Sporting four layers of clothing, a neck warmer pulled up to her ears, large goggles and a safety helmet, Montrealer Marie-Pierre Savard is ready to face the Canadian winter on her bicycle.
In the mostly French-speaking metropolis, more and more people, like her, are getting around by bike even in sometimes extreme weather conditions.
“It would be wrong to say that it’s exactly the same as riding a bike in the summer,” says the 38-year-old with short hair who believes that “it requires more concentration, better know-how and a different style of riding.”
But even in winter, for her, this means of transportation is unbeatable: It’s “simpler, more efficient, more ecological and more economical” than a car or public transit, she says.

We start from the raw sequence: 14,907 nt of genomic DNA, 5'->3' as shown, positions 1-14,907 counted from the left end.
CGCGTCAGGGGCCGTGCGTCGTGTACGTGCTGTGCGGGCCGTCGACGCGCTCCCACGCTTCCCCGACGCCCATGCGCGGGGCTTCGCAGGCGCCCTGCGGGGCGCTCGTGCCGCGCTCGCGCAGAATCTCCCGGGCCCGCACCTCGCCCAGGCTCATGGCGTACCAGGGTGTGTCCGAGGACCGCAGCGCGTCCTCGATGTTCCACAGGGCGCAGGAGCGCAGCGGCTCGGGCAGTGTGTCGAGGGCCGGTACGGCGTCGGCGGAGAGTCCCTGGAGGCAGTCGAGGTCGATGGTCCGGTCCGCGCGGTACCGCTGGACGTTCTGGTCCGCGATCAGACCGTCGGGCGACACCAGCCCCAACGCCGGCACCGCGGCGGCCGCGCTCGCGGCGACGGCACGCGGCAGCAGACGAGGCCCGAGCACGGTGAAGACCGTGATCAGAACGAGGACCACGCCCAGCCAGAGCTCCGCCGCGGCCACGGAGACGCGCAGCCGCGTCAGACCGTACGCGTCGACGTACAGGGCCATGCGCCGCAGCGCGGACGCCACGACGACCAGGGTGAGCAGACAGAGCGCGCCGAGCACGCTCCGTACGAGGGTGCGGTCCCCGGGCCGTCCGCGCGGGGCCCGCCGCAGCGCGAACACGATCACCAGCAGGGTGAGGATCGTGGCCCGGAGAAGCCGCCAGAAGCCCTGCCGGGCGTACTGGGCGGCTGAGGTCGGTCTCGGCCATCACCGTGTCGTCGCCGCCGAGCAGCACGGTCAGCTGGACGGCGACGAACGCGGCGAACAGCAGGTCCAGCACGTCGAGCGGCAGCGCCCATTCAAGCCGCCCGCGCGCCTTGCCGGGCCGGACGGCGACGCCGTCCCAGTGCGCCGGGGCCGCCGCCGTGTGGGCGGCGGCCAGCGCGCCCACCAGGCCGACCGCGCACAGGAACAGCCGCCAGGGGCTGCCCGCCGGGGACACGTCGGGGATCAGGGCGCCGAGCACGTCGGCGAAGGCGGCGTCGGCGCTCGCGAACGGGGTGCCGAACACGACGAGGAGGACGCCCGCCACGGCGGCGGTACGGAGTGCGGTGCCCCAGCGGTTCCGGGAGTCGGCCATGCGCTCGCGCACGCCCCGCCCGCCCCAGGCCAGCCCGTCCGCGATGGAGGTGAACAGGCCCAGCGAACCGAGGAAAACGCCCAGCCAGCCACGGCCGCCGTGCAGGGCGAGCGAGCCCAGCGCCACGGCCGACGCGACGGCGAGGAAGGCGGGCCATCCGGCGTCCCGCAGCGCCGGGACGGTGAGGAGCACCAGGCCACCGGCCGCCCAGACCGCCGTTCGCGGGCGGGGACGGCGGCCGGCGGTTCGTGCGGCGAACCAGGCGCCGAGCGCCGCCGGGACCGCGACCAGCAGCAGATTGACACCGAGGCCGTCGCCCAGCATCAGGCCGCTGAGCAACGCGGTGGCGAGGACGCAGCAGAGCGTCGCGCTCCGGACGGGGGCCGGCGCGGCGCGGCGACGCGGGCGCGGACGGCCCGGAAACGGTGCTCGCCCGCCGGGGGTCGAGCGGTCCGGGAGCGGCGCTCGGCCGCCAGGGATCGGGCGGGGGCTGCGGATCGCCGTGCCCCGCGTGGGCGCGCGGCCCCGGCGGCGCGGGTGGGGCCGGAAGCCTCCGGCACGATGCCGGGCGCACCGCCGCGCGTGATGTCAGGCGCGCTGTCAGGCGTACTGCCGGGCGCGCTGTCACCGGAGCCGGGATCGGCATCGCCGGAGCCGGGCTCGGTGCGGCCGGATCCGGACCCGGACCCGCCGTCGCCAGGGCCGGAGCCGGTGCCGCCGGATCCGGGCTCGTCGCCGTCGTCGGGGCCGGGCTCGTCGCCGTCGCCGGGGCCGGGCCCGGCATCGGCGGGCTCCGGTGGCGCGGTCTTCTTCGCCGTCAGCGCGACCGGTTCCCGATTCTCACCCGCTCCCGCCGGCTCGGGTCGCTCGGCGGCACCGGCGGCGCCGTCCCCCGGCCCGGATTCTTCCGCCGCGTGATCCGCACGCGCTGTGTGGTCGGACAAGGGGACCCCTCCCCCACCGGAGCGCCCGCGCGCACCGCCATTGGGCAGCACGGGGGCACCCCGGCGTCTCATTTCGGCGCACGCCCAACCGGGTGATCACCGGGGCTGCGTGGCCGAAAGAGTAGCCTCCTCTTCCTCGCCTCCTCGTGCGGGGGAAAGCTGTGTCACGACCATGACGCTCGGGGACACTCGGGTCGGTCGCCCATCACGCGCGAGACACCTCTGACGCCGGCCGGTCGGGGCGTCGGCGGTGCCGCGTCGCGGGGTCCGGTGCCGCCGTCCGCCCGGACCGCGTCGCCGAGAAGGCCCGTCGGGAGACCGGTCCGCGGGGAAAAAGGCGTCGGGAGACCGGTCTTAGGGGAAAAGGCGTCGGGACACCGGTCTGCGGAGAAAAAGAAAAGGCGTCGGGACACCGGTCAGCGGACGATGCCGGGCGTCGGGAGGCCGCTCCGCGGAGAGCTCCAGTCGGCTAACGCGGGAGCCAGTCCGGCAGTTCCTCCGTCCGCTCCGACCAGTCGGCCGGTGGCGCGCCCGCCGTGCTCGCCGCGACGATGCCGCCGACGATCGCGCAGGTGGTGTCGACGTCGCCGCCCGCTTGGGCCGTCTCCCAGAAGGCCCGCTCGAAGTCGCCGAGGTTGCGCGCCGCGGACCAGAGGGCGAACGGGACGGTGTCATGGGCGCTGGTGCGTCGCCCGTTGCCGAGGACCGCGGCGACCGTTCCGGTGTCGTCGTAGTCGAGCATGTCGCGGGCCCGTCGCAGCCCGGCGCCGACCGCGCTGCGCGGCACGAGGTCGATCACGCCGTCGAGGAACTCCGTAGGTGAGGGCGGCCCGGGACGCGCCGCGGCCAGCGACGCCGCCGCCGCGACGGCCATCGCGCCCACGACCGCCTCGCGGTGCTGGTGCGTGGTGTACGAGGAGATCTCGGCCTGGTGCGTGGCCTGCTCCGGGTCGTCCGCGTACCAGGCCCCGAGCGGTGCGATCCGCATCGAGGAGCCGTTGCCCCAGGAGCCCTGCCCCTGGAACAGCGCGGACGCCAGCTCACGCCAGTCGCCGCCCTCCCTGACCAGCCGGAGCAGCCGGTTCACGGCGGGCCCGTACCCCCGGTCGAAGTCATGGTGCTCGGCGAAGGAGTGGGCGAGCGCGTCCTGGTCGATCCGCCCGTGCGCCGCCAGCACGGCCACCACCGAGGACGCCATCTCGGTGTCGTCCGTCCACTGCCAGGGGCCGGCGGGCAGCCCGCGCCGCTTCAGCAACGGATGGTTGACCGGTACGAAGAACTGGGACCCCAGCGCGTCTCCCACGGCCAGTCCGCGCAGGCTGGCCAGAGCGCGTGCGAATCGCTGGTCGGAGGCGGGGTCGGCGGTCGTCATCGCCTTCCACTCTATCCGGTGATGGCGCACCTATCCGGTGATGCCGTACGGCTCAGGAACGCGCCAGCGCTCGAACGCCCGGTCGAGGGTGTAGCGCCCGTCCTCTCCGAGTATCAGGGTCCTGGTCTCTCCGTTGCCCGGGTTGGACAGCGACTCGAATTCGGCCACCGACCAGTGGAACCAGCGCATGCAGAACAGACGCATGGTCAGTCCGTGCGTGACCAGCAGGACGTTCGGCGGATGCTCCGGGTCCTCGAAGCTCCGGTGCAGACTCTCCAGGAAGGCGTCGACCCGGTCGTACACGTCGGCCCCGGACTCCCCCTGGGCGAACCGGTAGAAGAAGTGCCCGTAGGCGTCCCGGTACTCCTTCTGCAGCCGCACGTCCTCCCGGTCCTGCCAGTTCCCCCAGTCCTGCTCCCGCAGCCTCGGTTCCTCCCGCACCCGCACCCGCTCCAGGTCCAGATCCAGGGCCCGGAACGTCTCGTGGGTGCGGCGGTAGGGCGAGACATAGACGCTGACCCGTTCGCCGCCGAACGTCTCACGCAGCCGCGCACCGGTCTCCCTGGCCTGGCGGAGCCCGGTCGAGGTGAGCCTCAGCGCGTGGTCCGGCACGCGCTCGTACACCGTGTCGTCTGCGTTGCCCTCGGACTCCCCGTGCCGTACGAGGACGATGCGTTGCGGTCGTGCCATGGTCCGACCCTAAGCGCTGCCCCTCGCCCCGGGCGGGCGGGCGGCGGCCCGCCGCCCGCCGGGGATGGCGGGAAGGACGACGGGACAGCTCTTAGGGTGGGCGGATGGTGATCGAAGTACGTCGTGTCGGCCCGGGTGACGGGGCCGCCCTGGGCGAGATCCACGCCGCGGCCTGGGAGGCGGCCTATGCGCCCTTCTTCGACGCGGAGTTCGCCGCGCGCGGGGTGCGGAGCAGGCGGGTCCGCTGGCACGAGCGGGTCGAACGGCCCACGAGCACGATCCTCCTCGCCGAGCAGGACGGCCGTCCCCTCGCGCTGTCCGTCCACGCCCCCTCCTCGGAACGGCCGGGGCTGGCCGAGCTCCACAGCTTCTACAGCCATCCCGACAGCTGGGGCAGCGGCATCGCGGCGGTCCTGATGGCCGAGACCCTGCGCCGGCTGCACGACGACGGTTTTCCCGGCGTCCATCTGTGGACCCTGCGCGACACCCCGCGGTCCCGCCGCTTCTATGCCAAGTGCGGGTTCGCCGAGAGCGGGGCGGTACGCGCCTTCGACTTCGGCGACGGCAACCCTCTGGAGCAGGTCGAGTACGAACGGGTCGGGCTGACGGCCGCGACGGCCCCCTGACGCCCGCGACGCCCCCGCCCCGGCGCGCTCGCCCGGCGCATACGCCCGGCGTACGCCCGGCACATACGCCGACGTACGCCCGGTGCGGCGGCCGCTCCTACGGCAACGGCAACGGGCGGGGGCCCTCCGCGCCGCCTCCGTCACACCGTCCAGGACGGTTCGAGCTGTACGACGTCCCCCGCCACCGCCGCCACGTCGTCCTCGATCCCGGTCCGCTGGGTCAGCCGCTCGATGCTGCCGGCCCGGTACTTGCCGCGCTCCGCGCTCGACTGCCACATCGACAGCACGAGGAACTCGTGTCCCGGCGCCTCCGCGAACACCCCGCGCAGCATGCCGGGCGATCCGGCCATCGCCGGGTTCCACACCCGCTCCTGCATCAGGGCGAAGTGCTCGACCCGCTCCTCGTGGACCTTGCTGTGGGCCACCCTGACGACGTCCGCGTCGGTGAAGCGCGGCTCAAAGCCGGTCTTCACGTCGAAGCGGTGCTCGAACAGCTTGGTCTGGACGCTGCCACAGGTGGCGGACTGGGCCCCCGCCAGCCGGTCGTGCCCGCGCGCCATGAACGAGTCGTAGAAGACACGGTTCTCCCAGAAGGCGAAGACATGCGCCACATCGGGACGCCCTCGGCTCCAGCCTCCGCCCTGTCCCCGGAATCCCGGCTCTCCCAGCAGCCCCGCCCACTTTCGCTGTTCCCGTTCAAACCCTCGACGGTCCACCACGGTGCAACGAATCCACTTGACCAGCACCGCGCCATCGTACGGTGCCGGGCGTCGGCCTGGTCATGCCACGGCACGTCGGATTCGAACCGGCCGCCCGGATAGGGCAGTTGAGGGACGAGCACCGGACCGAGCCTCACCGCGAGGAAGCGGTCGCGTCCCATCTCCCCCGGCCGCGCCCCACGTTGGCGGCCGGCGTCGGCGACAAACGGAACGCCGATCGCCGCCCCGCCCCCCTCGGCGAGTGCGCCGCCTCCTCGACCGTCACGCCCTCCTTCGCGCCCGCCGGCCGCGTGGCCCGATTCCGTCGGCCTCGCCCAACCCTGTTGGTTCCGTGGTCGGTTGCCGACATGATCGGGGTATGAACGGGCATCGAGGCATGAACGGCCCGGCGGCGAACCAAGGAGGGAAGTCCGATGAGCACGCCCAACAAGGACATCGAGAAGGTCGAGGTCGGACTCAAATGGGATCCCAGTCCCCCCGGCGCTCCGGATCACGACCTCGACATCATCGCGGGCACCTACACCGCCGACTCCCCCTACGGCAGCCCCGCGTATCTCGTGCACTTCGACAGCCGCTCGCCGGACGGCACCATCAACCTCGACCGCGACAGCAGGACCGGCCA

Not even snowstorms and temperatures plunging to -40 degrees Celsius (-40 degrees Fahrenheit) can stop the winter cyclist.
She confesses she actually “loves to ride when it has just snowed a few centimeters to leave the first tracks on fresh snow.”
On Montreal’s bike paths, it is not uncommon to come across kids in a child seat in the back, bundled up as though ready for skiing, on their way to school or daycare. They are quickly outpacing families who opt to pull kids in toboggans on sidewalks after a storm.“At the beginning, there were very few of us,” recalls Frederic Venne, who is in his 15th winter on a bike. Over the last two years, a greater effort to “clear bike paths” of snow have convinced more neophytes to join those who […]
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